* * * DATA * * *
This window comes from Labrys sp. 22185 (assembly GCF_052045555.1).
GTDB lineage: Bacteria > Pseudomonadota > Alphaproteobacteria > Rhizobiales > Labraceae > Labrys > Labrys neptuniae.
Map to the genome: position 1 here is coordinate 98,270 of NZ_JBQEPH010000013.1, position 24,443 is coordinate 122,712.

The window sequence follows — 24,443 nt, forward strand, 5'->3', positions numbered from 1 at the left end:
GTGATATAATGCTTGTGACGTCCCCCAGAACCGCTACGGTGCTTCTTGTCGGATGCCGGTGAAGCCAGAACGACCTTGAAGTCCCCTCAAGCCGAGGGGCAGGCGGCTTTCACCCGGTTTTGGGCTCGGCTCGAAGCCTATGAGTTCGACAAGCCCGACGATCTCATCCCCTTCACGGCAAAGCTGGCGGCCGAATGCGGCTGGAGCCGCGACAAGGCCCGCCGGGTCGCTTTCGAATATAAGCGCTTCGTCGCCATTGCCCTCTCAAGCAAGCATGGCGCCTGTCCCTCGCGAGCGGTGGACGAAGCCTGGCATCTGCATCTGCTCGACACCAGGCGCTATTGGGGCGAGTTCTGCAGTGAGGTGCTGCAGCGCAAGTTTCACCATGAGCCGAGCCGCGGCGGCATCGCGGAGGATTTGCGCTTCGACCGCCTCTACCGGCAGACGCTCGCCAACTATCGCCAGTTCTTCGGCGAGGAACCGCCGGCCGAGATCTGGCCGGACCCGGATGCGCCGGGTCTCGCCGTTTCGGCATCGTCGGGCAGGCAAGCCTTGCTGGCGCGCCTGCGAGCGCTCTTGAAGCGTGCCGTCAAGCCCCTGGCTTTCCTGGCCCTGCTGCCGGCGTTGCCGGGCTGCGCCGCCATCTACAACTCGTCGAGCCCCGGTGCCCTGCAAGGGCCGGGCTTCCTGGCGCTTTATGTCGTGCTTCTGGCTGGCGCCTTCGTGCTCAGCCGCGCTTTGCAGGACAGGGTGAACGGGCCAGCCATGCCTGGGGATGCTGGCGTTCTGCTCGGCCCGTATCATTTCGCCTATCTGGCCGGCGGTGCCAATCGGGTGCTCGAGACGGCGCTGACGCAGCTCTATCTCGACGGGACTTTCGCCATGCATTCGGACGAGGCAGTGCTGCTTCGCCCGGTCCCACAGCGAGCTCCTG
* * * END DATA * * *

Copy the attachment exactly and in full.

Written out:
This window comes from Labrys sp. 22185 (assembly GCF_052045555.1).
GTDB lineage: Bacteria > Pseudomonadota > Alphaproteobacteria > Rhizobiales > Labraceae > Labrys > Labrys neptuniae.
Map to the genome: position 1 here is coordinate 98,270 of NZ_JBQEPH010000013.1, position 24,443 is coordinate 122,712.

The window sequence follows — 24,443 nt, forward strand, 5'->3', positions numbered from 1 at the left end:
GTGATATAATGCTTGTGACGTCCCCCAGAACCGCTACGGTGCTTCTTGTCGGATGCCGGTGAAGCCAGAACGACCTTGAAGTCCCCTCAAGCCGAGGGGCAGGCGGCTTTCACCCGGTTTTGGGCTCGGCTCGAAGCCTATGAGTTCGACAAGCCCGACGATCTCATCCCCTTCACGGCAAAGCTGGCGGCCGAATGCGGCTGGAGCCGCGACAAGGCCCGCCGGGTCGCTTTCGAATATAAGCGCTTCGTCGCCATTGCCCTCTCAAGCAAGCATGGCGCCTGTCCCTCGCGAGCGGTGGACGAAGCCTGGCATCTGCATCTGCTCGACACCAGGCGCTATTGGGGCGAGTTCTGCAGTGAGGTGCTGCAGCGCAAGTTTCACCATGAGCCGAGCCGCGGCGGCATCGCGGAGGATTTGCGCTTCGACCGCCTCTACCGGCAGACGCTCGCCAACTATCGCCAGTTCTTCGGCGAGGAACCGCCGGCCGAGATCTGGCCGGACCCGGATGCGCCGGGTCTCGCCGTTTCGGCATCGTCGGGCAGGCAAGCCTTGCTGGCGCGCCTGCGAGCGCTCTTGAAGCGTGCCGTCAAGCCCCTGGCTTTCCTGGCCCTGCTGCCGGCGTTGCCGGGCTGCGCCGCCATCTACAACTCGTCGAGCCCCGGTGCCCTGCAAGGGCCGGGCTTCCTGGCGCTTTATGTCGTGCTTCTGGCTGGCGCCTTCGTGCTCAGCCGCGCTTTGCAGGACAGGGTGAACGGGCCAGCCATGCCTGGGGATGCTGGCGTTCTGCTCGGCCCGTATCATTTCGCCTATCTGGCCGGCGGTGCCAATCGGGTGCTCGAGACGGCGCTGACGCAGCTCTATCTCGACGGGACTTTCGCCATGCATTCGGACGAGGCAGTGCTGCTTCGCCCGGTCCCACAGCGAGCTCCTG